diplomacy

There are no good options in Ukraine

Crimea

First, a timeline:

2/27:

US intelligence does not anticipate a Russian invasion of Ukraine.

2/28:

Russian forces arrive “uncontested” in Crimea, barricading roads, commandeering the Sevastopol airport.

Obama warns of “costs for any military intervention in Ukraine”.

3/1:

Putin requests permission to deploy the Russian military to Ukraine.

Within an hour, the duma grants, and the full Russian invasion of Ukraine begins.

As we can see, Russia takes American threats very seriously. And why should they? President Obama’s planned strike on Syria was stopped in its tracks (fortunately) by behind-the-scenes dithering, overwhelming popular opposition, and congressional uncertainty. Putin knows America has no stomach for military intervention after almost thirteen years in Afghanistan and Iraq.

European countries offer asylum to Syrians, Obama pushes for strike

President Obama’s quest for support in what would be an air strike against Syria has taken much of our attention during the past several weeks.

Since the number of Syrians fleeing the troubled country is increasing, countries like Italy and Sweden have found peaceful, meaningful ways of offering aid without being directly involved in conflicts. Sweden has recently announced that the country is admitting all Syrian refugees who apply, which is a solution to thousands of Syrians whose lives are at a greater risk now that rebel forces are gaining support of radical Islamist groups. On Friday, Italian coast guard rescued hundreds of Syrian and Egyptian refugees off the coast of Sicily. German Chancellor Angela Merkel also announced that 5,000 Syrian refugees would be welcomed next month. The EU member that has offered over 340 million euros in humanitarian aid to Syrian victims is now granting refugee status to fleeing Syrians.

Next U.S. Ambassador to China: “I’m no real expert on China”

Let’s give Sen. Max Baucus (D-MT) some credit. At least he didn’t try to completely bullshit his way through the confirmation process like George Tunis, who will serve as the next U.S. Ambassador to Norway.

But Baucus, who has been tapped to serve as the U.S. Ambassador to China, said something yesterday that you don’t want to hear from diplomatic nominee. He admitted yesterday during his confirmation hearing that he is “no real expert on China.”

Deal reached to slow Iran’s nuclear program

Obama's Iran statement

News broke late Saturday evening that a historic deal had been reached between Iran and six countries — including the United States, Russia, and China — that would limit the Islamic republic from developing nuclear weapons.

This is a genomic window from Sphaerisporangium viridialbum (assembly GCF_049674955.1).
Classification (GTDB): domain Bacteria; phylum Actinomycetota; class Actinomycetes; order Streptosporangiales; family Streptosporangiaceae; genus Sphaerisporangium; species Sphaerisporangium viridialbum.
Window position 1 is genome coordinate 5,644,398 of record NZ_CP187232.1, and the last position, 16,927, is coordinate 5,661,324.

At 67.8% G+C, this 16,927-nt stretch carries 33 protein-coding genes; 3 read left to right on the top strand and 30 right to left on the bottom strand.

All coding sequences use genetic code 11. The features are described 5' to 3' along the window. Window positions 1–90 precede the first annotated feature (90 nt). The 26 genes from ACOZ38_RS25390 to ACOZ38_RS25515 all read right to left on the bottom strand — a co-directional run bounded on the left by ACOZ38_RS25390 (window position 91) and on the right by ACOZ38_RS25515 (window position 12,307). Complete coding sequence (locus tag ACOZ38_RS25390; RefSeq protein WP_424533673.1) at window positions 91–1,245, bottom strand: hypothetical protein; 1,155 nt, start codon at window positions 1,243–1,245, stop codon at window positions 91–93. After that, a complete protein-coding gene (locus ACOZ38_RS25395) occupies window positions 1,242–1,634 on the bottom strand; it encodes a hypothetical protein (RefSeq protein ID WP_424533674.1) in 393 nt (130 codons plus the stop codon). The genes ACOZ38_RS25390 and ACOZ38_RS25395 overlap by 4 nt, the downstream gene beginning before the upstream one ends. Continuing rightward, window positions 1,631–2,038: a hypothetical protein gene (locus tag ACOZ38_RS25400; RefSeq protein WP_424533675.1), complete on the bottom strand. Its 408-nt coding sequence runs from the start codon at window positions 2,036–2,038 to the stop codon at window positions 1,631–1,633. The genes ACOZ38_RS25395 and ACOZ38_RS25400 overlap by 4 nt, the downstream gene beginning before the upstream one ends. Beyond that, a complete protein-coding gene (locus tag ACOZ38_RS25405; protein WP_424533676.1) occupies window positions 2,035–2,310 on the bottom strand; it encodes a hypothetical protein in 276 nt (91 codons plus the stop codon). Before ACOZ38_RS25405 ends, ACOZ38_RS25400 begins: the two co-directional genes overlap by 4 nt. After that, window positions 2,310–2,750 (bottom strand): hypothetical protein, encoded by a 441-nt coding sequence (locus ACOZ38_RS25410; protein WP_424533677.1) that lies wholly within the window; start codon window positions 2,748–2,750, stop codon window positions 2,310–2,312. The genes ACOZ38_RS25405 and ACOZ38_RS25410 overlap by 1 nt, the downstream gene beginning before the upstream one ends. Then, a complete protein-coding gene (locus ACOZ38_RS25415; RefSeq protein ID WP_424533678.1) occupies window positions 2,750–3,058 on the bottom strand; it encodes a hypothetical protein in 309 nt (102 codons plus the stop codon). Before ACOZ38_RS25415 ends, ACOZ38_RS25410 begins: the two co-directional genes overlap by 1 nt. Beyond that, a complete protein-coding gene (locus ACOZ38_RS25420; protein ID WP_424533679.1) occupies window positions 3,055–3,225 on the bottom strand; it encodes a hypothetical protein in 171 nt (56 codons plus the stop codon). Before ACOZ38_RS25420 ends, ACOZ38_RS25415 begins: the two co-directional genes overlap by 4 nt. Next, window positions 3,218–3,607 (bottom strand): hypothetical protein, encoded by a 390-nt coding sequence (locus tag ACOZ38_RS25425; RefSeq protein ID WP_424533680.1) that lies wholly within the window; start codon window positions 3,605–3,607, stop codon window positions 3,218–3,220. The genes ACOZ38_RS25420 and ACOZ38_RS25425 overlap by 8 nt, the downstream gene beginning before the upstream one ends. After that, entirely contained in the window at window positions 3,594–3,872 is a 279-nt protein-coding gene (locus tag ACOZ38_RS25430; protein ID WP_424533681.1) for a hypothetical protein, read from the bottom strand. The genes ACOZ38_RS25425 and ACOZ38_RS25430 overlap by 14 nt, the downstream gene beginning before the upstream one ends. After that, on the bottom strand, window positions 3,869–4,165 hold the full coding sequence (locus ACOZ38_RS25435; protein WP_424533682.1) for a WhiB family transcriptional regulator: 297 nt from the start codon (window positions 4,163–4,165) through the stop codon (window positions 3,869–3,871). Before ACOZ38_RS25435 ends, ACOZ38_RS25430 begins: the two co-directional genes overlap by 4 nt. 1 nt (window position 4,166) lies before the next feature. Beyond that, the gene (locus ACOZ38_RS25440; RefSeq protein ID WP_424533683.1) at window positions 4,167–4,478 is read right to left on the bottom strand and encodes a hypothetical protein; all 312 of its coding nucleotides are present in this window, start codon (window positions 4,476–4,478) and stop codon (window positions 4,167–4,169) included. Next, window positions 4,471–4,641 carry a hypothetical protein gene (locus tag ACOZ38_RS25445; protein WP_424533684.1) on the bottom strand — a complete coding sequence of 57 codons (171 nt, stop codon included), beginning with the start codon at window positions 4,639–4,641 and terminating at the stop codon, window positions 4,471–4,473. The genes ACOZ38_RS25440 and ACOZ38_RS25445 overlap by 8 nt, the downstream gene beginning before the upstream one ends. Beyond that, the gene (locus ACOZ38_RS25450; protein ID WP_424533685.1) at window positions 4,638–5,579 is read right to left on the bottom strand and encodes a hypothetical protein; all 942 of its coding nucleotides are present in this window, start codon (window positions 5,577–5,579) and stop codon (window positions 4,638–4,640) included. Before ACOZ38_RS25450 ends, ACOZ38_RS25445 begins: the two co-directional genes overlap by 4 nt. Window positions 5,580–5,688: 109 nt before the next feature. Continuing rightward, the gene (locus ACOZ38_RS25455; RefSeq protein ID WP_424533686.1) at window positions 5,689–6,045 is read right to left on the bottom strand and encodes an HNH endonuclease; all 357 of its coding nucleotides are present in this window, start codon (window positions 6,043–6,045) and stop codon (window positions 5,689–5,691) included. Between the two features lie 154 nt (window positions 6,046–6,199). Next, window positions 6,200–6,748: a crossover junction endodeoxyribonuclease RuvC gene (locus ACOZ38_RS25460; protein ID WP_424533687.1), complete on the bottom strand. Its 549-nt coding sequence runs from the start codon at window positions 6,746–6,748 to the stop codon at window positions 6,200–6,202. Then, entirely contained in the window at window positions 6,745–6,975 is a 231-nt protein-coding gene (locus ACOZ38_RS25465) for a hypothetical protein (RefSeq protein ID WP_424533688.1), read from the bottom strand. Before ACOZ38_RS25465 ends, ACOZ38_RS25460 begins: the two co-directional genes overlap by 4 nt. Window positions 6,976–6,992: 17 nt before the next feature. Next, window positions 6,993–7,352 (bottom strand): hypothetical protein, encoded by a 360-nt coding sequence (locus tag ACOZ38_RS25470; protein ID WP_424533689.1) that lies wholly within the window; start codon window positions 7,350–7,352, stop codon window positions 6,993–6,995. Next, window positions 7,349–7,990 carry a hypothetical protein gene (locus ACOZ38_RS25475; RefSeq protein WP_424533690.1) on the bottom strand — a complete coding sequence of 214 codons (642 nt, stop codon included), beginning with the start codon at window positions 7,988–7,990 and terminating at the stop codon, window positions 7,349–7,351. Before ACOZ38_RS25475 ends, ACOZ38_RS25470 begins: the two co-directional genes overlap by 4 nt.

The “historic” deal would require the regime in Teheran to destroy its 20 percent uranium and freeze the 3.5 percent stock the country has currently produced for its nuclear energy program.

The Washington Post explains that 20 percent uranium is “needed for research reactors that produce isotopes for cancer treatment and other applications, such as agricultural to enhance fertilizers.” The paper notes that this level of enrichment is “only several steps away from being boosted to weapons-grade levels at more than 90 percent.”

In return, there would be no further sanctions against Iran for at least six months, provided that the regime allows daily inspections and follows through on the destruction of the higher levels of enriched uranium.

“These are substantial limitations which will help prevent Iran from building a nuclear weapon. Simply put, they cut off Iran’s most likely paths to a bomb,” said President Barack Obama in a televised statement late Saturday evening. “Meanwhile, this first step will create time and space over the next six months for more negotiations to fully address our comprehensive concerns about the Iranian program. And because of this agreement, Iran cannot use negotiations as cover to advance its program.”

Obama would’ve been better off not giving the Syria speech

Despite taking his case for intervention in Syria directly to the American people on Tuesday night, President Barack Obama has been unable to sway their elected representatives in Washington. Votes continue to pile up against a potential authorization of force should a diplomatic solution fail, largely because of the confused, contradictory case the White House continues to present.